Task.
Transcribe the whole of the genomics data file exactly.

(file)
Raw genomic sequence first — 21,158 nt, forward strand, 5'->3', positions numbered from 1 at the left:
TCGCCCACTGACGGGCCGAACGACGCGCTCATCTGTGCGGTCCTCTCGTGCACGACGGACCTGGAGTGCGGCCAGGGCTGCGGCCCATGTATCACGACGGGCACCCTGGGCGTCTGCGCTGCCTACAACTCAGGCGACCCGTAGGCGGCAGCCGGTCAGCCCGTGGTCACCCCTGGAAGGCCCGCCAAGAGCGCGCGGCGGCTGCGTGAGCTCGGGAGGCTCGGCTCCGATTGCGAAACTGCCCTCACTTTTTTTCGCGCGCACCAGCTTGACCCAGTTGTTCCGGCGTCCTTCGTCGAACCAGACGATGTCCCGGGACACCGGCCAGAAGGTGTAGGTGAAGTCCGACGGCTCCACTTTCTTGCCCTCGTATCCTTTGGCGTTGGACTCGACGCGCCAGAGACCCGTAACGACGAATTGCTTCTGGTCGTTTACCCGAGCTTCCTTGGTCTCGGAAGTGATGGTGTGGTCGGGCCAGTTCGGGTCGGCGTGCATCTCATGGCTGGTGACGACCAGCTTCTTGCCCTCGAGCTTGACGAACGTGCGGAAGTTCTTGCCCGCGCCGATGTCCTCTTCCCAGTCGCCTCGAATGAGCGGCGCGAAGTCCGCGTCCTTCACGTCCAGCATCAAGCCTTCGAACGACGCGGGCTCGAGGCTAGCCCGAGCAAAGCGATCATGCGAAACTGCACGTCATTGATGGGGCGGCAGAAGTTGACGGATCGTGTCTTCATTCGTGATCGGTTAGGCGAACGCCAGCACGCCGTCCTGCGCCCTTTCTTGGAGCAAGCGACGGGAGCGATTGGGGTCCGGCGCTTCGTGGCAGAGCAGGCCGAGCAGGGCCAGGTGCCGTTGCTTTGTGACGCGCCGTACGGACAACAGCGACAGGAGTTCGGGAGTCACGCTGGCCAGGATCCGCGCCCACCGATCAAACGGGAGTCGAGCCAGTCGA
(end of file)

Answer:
Raw genomic sequence first — 21,158 nt, forward strand, 5'->3', positions numbered from 1 at the left:
TCGCCCACTGACGGGCCGAACGACGCGCTCATCTGTGCGGTCCTCTCGTGCACGACGGACCTGGAGTGCGGCCAGGGCTGCGGCCCATGTATCACGACGGGCACCCTGGGCGTCTGCGCTGCCTACAACTCAGGCGACCCGTAGGCGGCAGCCGGTCAGCCCGTGGTCACCCCTGGAAGGCCCGCCAAGAGCGCGCGGCGGCTGCGTGAGCTCGGGAGGCTCGGCTCCGATTGCGAAACTGCCCTCACTTTTTTTCGCGCGCACCAGCTTGACCCAGTTGTTCCGGCGTCCTTCGTCGAACCAGACGATGTCCCGGGACACCGGCCAGAAGGTGTAGGTGAAGTCCGACGGCTCCACTTTCTTGCCCTCGTATCCTTTGGCGTTGGACTCGACGCGCCAGAGACCCGTAACGACGAATTGCTTCTGGTCGTTTACCCGAGCTTCCTTGGTCTCGGAAGTGATGGTGTGGTCGGGCCAGTTCGGGTCGGCGTGCATCTCATGGCTGGTGACGACCAGCTTCTTGCCCTCGAGCTTGACGAACGTGCGGAAGTTCTTGCCCGCGCCGATGTCCTCTTCCCAGTCGCCTCGAATGAGCGGCGCGAAGTCCGCGTCCTTCACGTCCAGCATCAAGCCTTCGAACGACGCGGGCTCGAGGCTAGCCCGAGCAAAGCGATCATGCGAAACTGCACGTCATTGATGGGGCGGCAGAAGTTGACGGATCGTGTCTTCATTCGTGATCGGTTAGGCGAACGCCAGCACGCCGTCCTGCGCCCTTTCTTGGAGCAAGCGACGGGAGCGATTGGGGTCCGGCGCTTCGTGGCAGAGCAGGCCGAGCAGGGCCAGGTGCCGTTGCTTTGTGACGCGCCGTACGGACAACAGCGACAGGAGTTCGGGAGTCACGCTGGCCAGGATCCGCGCCCACCGATCAAACGGGAGTCGAGCCAGTCGA